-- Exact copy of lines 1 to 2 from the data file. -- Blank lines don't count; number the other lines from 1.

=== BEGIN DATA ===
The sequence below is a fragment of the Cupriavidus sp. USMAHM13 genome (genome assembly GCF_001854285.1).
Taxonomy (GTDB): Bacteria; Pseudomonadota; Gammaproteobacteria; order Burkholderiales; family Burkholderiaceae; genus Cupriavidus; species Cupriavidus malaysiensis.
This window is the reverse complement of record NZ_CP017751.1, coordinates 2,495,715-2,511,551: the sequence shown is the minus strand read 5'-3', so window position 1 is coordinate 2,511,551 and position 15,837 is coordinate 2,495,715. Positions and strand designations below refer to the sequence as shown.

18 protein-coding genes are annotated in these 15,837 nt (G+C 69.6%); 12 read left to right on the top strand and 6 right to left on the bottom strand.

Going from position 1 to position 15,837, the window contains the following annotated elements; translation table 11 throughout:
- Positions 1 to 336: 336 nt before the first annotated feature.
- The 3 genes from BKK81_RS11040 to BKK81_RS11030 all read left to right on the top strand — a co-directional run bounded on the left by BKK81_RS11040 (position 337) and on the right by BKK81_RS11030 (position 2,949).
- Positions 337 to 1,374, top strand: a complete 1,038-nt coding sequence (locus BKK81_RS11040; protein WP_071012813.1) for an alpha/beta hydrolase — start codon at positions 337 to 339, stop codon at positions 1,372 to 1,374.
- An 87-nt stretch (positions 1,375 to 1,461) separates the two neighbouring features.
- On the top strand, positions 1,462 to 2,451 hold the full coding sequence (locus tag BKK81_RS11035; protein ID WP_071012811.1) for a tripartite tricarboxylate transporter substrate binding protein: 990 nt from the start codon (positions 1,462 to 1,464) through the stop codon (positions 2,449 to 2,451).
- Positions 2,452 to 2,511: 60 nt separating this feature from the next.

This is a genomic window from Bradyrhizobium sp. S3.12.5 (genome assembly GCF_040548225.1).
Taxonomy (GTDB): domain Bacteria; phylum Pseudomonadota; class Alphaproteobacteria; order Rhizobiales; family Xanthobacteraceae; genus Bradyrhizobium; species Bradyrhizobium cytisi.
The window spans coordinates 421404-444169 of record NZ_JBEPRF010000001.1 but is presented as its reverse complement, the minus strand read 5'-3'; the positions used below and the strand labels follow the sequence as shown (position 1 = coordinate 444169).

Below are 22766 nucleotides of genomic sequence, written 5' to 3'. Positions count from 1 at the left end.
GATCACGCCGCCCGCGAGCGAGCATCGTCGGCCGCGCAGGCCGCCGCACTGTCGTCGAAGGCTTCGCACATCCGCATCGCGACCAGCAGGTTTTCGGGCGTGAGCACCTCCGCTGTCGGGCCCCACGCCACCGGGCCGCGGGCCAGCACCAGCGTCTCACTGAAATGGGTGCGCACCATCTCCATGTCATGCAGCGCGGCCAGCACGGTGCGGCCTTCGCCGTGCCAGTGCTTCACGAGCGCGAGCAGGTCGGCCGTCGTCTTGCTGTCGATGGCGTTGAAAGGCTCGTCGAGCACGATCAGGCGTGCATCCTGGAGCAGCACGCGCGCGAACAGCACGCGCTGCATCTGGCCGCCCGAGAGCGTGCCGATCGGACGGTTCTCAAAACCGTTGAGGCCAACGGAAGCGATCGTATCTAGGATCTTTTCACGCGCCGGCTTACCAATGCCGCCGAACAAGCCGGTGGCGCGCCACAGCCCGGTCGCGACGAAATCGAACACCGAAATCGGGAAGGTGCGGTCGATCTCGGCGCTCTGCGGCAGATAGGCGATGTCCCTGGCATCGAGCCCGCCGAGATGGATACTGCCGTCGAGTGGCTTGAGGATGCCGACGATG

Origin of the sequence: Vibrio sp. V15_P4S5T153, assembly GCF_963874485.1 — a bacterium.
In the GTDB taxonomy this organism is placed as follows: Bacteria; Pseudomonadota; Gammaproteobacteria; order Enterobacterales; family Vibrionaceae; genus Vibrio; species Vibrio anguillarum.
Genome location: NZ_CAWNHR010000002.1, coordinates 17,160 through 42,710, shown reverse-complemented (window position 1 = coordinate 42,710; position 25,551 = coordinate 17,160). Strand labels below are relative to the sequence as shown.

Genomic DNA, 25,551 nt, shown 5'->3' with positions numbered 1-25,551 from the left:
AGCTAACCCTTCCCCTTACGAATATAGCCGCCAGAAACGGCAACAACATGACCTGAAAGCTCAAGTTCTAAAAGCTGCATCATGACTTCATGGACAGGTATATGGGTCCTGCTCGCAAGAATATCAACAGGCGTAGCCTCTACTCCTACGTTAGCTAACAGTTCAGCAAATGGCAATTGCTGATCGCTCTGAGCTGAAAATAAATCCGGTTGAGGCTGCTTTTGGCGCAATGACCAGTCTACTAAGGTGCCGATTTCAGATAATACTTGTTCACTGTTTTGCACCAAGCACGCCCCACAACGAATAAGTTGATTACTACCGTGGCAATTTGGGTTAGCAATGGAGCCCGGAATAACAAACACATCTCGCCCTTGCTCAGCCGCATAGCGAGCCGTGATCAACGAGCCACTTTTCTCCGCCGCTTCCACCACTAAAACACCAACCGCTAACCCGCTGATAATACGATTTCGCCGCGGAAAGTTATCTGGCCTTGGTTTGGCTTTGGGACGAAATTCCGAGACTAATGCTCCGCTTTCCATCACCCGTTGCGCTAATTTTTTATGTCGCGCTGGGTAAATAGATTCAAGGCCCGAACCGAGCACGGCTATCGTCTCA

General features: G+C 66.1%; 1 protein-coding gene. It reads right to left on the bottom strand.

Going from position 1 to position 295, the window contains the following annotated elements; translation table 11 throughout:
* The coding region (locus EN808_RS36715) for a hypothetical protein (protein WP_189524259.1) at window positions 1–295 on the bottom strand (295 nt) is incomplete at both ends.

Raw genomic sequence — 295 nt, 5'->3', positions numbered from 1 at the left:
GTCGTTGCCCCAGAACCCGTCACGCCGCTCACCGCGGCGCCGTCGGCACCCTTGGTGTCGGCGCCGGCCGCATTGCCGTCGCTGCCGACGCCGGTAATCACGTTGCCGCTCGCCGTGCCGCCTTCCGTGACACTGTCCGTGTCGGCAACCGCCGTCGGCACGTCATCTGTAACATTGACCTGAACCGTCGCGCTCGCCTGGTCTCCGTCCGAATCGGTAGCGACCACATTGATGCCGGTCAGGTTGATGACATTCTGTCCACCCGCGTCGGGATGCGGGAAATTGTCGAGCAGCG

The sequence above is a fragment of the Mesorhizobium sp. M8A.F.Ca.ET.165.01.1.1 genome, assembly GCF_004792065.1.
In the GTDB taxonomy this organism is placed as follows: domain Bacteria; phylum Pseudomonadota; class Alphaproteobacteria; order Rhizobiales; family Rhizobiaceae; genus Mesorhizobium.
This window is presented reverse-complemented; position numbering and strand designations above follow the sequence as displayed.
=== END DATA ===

The sequence below is a fragment of the Cupriavidus sp. USMAHM13 genome (genome assembly GCF_001854285.1).
Taxonomy (GTDB): Bacteria; Pseudomonadota; Gammaproteobacteria; order Burkholderiales; family Burkholderiaceae; genus Cupriavidus; species Cupriavidus malaysiensis.